Subject: Re: silo overflow contd.
To: None <amiga@NetBSD.ORG,>
From: Niklas Hallqvist <>
List: amiga
Date: 10/20/1994 15:13:37
CC: amiga@NetBSD.ORG
In-reply-to: <> (message from Marc Duponcheel on Thu,
	20 Oct 1994 11:30:44 GMT)
Subject: Re: silo overflow contd.

>>>>> "Marc" == Marc Duponcheel <> writes:

Marc> Hello NetBSD Amiga, I read the 'silo overflow' talk and it says
Marc> that basically the hardware is too slow ... (if I understand
Marc> well)

Marc> But why then is it that using the *same* hardware (under
Marc> AmigaDOS) I get much performance ? (e.g. ftp: 1500 cps -> 2000
Marc> cps).

We're not really discussing performance here, but rather
responsiveness.  Yes, I agree, lost characters induces performance
problem due to packets needing to be retransmitted and such.
But, it wouldn't have to be so, with smart protocols knowing
the nature (statistics) of these glitches.  Anyway, what we need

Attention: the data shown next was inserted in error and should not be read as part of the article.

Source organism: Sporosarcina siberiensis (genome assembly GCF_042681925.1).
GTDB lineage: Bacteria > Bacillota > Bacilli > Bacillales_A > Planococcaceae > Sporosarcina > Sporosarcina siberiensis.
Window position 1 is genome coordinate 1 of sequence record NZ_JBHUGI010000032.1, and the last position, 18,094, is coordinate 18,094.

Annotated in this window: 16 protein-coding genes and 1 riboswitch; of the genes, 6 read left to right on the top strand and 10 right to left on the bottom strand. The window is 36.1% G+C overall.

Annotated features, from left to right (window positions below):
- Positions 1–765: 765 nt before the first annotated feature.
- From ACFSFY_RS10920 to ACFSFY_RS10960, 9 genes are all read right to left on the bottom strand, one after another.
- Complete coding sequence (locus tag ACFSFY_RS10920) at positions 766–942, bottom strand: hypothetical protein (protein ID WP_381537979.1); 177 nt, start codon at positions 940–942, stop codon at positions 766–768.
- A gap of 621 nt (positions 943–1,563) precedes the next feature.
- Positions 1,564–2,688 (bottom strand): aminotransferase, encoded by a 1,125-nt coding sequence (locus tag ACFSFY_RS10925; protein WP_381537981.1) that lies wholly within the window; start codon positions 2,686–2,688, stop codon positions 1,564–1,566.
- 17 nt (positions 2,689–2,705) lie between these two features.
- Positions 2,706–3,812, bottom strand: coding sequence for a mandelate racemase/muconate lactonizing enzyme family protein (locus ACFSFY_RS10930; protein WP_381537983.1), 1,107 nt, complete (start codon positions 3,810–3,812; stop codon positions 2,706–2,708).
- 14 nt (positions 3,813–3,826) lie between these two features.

to improve is the responsiveness of the system.  This is easiest
done by getting better hardware, although it's not the hardware's
fault.  Well, whose fault is it then?  NetBSD, being significantly
different from AmigaDOS, in it's nature is less responsive.  The
kernel spends more time in critical regions where serial interrupts
is put on hold.  Besides much of this code is written in an
architecture-independent fashion which makes it hard to optimize
for the Amiga case specifically.

What can we do to improve the situation without getting new HW?
One way would be to measure spl* protected regions starting at
level 5 and up, to see where long stalls occur.  Then try to
optimize these paths.  Perhaps check out how your SCSI DMA works
(GVP DMA stalls the machine badly) and change the SCSI maximum
transfer size if that seems to be a problem.  Even dropping DMA
going to programmed I/O could help.  If you have memory of different
speeds, try to make sure high-spl-level activity will only deal
with fast memory.  Likewise for stalling DMA architectures.  I may
try something but I don't know.  Now, when I have the option to
use a 16550-based serial card instead I just may go that way.